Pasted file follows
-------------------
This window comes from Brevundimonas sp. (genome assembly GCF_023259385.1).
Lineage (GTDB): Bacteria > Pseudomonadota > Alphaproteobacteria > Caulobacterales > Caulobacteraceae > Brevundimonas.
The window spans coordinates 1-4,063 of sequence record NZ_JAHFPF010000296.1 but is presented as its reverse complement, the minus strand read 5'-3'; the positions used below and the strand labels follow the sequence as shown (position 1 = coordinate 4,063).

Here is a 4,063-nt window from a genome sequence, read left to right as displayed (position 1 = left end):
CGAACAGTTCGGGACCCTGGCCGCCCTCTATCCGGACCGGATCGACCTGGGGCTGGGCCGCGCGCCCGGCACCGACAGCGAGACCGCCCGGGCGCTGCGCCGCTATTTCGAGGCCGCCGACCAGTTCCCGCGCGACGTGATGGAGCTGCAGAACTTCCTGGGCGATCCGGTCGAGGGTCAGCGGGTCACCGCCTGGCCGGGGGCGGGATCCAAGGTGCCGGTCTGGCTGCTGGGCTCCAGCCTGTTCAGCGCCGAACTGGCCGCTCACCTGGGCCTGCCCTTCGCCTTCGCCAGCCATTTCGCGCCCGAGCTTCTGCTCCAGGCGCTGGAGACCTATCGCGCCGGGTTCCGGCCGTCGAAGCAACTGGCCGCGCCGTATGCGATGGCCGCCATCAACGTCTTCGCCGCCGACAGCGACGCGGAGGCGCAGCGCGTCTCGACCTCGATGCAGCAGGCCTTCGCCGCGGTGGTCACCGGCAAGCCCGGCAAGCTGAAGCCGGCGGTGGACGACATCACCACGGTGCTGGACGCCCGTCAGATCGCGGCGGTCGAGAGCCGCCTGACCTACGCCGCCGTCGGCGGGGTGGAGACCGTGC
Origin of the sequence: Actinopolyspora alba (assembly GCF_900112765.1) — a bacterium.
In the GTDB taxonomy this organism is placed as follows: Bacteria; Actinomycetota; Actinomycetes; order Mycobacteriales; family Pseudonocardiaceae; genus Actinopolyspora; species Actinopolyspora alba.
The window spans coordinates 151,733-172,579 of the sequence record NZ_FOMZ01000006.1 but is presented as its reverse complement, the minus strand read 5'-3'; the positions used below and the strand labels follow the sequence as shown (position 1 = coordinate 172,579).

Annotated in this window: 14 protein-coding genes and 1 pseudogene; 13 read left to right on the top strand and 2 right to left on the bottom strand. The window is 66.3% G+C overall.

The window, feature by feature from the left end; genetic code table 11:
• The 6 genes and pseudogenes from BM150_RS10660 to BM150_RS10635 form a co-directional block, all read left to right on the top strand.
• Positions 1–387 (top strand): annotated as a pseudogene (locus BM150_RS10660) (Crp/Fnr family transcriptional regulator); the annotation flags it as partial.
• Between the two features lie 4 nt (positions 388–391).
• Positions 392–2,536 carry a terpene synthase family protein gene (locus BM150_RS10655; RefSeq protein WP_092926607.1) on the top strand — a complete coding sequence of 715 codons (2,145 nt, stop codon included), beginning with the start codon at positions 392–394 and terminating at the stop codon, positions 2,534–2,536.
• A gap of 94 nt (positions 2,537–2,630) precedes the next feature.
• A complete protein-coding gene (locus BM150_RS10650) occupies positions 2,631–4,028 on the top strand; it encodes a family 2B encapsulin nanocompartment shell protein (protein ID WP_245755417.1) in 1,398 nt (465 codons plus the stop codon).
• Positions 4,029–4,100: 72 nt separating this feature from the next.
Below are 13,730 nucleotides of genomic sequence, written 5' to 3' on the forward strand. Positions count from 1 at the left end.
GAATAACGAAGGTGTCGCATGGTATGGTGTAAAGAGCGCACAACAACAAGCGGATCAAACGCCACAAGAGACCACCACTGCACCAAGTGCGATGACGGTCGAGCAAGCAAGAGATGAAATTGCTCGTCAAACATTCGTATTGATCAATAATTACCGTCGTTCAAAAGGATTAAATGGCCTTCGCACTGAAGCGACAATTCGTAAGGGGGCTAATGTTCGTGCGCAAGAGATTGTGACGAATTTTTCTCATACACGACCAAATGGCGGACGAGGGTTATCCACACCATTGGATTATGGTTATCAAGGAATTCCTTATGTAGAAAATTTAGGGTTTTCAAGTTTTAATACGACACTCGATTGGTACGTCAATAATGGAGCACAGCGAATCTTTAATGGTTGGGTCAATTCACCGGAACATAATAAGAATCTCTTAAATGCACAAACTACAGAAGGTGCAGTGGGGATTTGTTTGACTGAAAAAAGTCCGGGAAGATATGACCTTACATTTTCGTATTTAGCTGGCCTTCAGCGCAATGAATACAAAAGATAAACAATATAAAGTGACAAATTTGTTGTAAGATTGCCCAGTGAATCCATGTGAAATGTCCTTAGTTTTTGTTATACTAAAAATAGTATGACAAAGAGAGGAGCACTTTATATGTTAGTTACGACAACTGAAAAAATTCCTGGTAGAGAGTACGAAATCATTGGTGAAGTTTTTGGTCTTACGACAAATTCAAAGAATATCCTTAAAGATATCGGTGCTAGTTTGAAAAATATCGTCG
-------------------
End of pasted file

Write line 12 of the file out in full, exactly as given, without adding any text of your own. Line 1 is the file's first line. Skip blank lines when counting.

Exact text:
• Positions 1–387 (top strand): annotated as a pseudogene (locus BM150_RS10660) (Crp/Fnr family transcriptional regulator); the annotation flags it as partial.